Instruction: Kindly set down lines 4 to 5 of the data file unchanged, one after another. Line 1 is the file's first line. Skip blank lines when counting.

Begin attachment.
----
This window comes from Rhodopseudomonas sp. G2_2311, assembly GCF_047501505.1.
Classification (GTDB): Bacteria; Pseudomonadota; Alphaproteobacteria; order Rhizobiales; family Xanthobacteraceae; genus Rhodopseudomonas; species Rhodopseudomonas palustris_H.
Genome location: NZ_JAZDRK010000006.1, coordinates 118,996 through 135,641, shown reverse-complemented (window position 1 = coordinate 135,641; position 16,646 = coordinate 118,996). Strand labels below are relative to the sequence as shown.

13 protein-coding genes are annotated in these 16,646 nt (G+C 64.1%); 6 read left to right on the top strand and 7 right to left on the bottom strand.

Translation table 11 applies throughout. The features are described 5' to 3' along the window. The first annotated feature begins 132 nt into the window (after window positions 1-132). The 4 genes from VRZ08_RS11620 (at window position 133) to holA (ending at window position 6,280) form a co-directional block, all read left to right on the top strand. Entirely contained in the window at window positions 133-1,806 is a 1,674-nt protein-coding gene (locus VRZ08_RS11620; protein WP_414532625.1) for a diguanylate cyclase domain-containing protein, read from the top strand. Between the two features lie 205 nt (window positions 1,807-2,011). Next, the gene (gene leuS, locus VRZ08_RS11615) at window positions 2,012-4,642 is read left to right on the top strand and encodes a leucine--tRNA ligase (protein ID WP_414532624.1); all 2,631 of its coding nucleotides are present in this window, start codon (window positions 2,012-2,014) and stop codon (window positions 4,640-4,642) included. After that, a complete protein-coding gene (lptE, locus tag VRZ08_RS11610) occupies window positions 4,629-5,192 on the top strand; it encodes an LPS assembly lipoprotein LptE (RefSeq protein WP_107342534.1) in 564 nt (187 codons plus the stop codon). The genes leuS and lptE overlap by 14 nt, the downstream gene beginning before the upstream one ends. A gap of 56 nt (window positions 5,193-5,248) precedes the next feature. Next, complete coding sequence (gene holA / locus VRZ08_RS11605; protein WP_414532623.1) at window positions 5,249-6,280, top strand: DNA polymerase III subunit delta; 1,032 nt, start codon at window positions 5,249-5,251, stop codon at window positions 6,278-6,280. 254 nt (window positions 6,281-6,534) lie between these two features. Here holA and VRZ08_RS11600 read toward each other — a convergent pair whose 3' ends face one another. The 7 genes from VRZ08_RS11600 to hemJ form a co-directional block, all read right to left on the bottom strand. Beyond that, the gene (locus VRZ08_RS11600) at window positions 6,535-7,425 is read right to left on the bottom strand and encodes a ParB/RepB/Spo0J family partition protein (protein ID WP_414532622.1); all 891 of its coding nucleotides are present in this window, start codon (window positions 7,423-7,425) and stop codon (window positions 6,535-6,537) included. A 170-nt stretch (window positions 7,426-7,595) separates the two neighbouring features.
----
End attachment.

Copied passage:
13 protein-coding genes are annotated in these 16,646 nt (G+C 64.1%); 6 read left to right on the top strand and 7 right to left on the bottom strand.

Translation table 11 applies throughout. The features are described 5' to 3' along the window. The first annotated feature begins 132 nt into the window (after window positions 1-132). The 4 genes from VRZ08_RS11620 (at window position 133) to holA (ending at window position 6,280) form a co-directional block, all read left to right on the top strand. Entirely contained in the window at window positions 133-1,806 is a 1,674-nt protein-coding gene (locus VRZ08_RS11620; protein WP_414532625.1) for a diguanylate cyclase domain-containing protein, read from the top strand. Between the two features lie 205 nt (window positions 1,807-2,011). Next, the gene (gene leuS, locus VRZ08_RS11615) at window positions 2,012-4,642 is read left to right on the top strand and encodes a leucine--tRNA ligase (protein ID WP_414532624.1); all 2,631 of its coding nucleotides are present in this window, start codon (window positions 2,012-2,014) and stop codon (window positions 4,640-4,642) included. After that, a complete protein-coding gene (lptE, locus tag VRZ08_RS11610) occupies window positions 4,629-5,192 on the top strand; it encodes an LPS assembly lipoprotein LptE (RefSeq protein WP_107342534.1) in 564 nt (187 codons plus the stop codon). The genes leuS and lptE overlap by 14 nt, the downstream gene beginning before the upstream one ends. A gap of 56 nt (window positions 5,193-5,248) precedes the next feature. Next, complete coding sequence (gene holA / locus VRZ08_RS11605; protein WP_414532623.1) at window positions 5,249-6,280, top strand: DNA polymerase III subunit delta; 1,032 nt, start codon at window positions 5,249-5,251, stop codon at window positions 6,278-6,280. 254 nt (window positions 6,281-6,534) lie between these two features. Here holA and VRZ08_RS11600 read toward each other — a convergent pair whose 3' ends face one another. The 7 genes from VRZ08_RS11600 to hemJ form a co-directional block, all read right to left on the bottom strand. Beyond that, the gene (locus VRZ08_RS11600) at window positions 6,535-7,425 is read right to left on the bottom strand and encodes a ParB/RepB/Spo0J family partition protein (protein ID WP_414532622.1); all 891 of its coding nucleotides are present in this window, start codon (window positions 7,423-7,425) and stop codon (window positions 6,535-6,537) included. A 170-nt stretch (window positions 7,426-7,595) separates the two neighbouring features.